What are my options if I have no down payment, or only a small down payment?
Some loans will do 100% financing. Another similar loan option is called a piggy-back loan, where you get approved for the first and second mortgage at the same time. FHA loans require only 3.5% down. No matter which of these types of loans you obtain, the payment will be larger, your interest rate will probably be higher, and you will be required to buy private mortgage insurance (PMI).
What is private mortgage insurance (PMI)? Do I have to pay it?
Private mortgage insurance is required if you owe more than 80% on your house. This insurance protects the lender if you cannot make your payments. When you default on the loan, the insurance company pays the debt. The cost is added onto your loan, and will be approximately an additional one half percent.
What kinds of government loans are available to buyers?
HUD (US Department of Housing and Urban Development) is committed to increasing home ownership for minorities and low-income Americans. It oversees the FHA (Federal Housing Commission, offering a variety of programs, including 203(K) loans to purchase a home that needs fixing up, financing for FHA-insured homes that have been acquired through foreclosure, and other FHA-insured loans. HUD has many programs to help in housing needs.
FHA loans (offered by the Federal Housing Commission) are the most popular. They don’t actually make the loan; they guarantee loans requiring only a 3.5% down payment, and they do not have as strict credit policies as many conventional loans.
VA (Veteran’s Administration) loans are really guarantees for loans obtained by certain qualified veterans or other qualifying home buyers or refinancers such as unmarried surviving spouses.
What is the difference between a fixed rate mortgage (FRM) and an adjustable rate mortgage (ARM)?
A fixed rate mortgage has a set interest rate for the life of the loan. An adjustable rate mortgage has a specified adjusting period where the rate can be adjusted along with the payment.
What is included in closing costs?
Closing costs will be about 3%-6% of your mortgage loan and commonly include:
Generally paid with application:
Generally paid at closing:
Is there any way to speed up the loan approval process?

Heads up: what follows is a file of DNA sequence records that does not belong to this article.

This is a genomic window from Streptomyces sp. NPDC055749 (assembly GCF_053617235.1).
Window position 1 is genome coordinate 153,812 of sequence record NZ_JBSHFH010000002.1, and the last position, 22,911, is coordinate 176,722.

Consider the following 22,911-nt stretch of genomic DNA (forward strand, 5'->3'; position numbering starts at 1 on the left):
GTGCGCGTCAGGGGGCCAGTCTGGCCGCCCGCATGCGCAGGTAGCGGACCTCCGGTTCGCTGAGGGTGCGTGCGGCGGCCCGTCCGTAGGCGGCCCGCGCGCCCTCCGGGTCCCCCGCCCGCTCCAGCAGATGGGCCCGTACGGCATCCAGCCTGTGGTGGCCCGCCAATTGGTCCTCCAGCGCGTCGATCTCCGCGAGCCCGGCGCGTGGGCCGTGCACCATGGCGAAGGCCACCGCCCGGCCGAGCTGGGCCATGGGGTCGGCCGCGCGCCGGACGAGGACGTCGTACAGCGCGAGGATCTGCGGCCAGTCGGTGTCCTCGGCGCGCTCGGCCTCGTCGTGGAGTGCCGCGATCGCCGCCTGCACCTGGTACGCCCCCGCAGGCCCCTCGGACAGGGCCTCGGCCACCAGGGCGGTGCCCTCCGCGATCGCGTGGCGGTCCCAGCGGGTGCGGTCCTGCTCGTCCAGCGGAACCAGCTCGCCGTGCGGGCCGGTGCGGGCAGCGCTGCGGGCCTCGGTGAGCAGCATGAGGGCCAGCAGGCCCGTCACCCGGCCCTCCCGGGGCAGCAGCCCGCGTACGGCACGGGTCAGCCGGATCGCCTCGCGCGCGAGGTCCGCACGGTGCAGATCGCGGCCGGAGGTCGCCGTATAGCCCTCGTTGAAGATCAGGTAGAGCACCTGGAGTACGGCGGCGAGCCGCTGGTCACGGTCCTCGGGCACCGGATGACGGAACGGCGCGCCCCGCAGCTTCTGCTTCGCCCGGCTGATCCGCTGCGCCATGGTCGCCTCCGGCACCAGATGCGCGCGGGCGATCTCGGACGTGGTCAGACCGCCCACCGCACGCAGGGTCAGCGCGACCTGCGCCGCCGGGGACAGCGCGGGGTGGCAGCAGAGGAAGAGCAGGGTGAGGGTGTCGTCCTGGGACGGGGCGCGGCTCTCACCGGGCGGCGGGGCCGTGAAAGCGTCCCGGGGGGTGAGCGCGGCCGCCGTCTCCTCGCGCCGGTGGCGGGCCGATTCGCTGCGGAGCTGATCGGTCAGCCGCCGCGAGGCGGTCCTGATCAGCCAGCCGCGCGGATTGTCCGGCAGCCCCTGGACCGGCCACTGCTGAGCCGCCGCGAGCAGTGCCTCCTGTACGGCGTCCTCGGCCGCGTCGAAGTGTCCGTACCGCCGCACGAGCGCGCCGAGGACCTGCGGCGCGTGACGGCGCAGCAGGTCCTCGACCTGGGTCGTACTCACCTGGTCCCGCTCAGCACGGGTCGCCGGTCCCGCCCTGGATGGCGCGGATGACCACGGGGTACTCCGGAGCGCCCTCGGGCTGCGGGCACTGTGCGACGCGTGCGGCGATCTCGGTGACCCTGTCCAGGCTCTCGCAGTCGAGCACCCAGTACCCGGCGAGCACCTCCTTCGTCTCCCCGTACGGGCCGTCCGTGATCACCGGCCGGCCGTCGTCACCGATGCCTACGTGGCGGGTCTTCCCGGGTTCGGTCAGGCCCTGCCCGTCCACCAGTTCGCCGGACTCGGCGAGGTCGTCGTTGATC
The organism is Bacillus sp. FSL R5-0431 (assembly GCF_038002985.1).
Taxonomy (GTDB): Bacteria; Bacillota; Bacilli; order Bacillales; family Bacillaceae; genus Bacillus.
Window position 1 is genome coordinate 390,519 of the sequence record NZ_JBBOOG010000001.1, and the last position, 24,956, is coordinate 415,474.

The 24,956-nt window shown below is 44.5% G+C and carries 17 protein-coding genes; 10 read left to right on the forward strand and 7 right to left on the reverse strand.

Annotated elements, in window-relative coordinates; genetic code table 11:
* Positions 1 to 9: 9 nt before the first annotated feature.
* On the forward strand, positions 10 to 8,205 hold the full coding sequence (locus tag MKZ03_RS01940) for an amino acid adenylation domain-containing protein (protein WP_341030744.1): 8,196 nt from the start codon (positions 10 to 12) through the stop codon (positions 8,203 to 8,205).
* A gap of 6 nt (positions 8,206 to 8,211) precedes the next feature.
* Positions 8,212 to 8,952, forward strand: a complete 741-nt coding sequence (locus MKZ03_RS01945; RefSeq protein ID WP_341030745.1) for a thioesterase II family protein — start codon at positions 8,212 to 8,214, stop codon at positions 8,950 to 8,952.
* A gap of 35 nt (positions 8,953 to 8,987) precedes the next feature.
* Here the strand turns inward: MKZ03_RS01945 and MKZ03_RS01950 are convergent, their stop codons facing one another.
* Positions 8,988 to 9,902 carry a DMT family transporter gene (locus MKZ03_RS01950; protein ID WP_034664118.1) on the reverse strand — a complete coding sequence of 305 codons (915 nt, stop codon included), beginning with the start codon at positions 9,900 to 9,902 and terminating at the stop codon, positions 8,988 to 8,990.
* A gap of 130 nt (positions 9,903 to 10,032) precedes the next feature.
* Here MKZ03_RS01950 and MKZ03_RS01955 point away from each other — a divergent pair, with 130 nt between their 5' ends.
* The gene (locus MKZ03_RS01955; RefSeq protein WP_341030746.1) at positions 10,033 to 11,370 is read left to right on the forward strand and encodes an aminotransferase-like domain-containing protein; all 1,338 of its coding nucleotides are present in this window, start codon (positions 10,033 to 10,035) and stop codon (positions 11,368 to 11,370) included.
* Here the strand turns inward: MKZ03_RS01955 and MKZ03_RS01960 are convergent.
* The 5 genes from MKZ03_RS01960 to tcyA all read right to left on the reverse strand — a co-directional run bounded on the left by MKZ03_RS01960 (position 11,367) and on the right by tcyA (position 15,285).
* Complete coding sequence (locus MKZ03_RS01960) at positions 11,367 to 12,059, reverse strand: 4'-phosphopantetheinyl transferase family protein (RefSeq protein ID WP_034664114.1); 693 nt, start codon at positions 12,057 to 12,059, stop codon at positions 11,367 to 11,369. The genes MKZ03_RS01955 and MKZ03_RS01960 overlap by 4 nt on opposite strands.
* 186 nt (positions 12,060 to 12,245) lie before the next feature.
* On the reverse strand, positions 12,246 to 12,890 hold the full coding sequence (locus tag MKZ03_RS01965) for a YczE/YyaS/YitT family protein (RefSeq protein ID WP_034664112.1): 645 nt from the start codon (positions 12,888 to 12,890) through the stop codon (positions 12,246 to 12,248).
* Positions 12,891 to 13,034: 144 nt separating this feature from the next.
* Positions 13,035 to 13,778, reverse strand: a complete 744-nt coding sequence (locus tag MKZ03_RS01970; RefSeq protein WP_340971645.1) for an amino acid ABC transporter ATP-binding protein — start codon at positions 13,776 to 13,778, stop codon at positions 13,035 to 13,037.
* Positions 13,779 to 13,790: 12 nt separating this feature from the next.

What is the difference between a mortgage broker, a lender, and a loan officer?
A mortgage broker covers a broad basis, linking buyers with appropriate lenders, counseling borrowers, and even processing loans.
A lender is the institution or agency that will actually loan the money.
A loan officer is an employee of either a lender or a mortgage broker, generally finding borrowers, counseling, taking applications, and often, being involved in the loan processing.
What documents will be required to close a loan?
Documents required vary from loan to loan, but generally the following are required, often for up to two years back:
Is it more expensive to rent or to own?
Owning a home is often considered the better deal, but keep these considerations in mind:
Why do I need to check my credit prior to buying a house?
The lender will obtain a credit report. If you look at it prior to a loan application, you have a chance to clean up detrimental items before you have to explain them to the lender. Also, if your score is low, you can do specific things to increase your score such as paying down debt, increasing cash in the bank, and making payments consistently on time, over a period of time.
What is the difference between conforming and non-conforming loans?
Conforming loans are mortgage loans that meet specific, uniform national standards (most commonly referred to as Fannie Mae and Freddie Mac requirements) that deal with document specs, debt-to-income ratio limits, maximum loan amounts, and interest rates.
Non-conforming loans are loans that do not meet banking qualifications generally due to borrower’s financial status or property that does not meet required criteria. These types of loans are funded by private money and usually have a much higher interest rate than conforming loans. Loans that exceed Fannie Mae limits are called “Jumbo” loans.
Where do the names Fannie Mae and Freddie Mac (loan regulating entities) originate?
The Fannie Mae entity was created in 1938 under President Franklin D. Roosevelt to help the home buying economy which was floundering at that time. In 1968, Freddie Mac was chartered to provide competition. These are not government funded entities, only government sponsored, with the idea of creating national standards and guidelines to ensure a long-term healthy housing market.
They operate by borrowing foreign, low-interest money that, in turn, allows them to provide local banks with money to offer affordable housing loans. Together these two entities control about 90% of the secondary mortgage market.
They were dubbed these names from the acronyms of their respective government sponsored entities:
What are points?
Points are a fee that is expressed as a percentage of the loan amount: one point is 1% of the loan amount.
Origination points are charged as a fee for some of the costs of the loan processing.
Discount points are basically a prepaid interest, or a fee to reduce the interest rate, known as a rate “buy down.”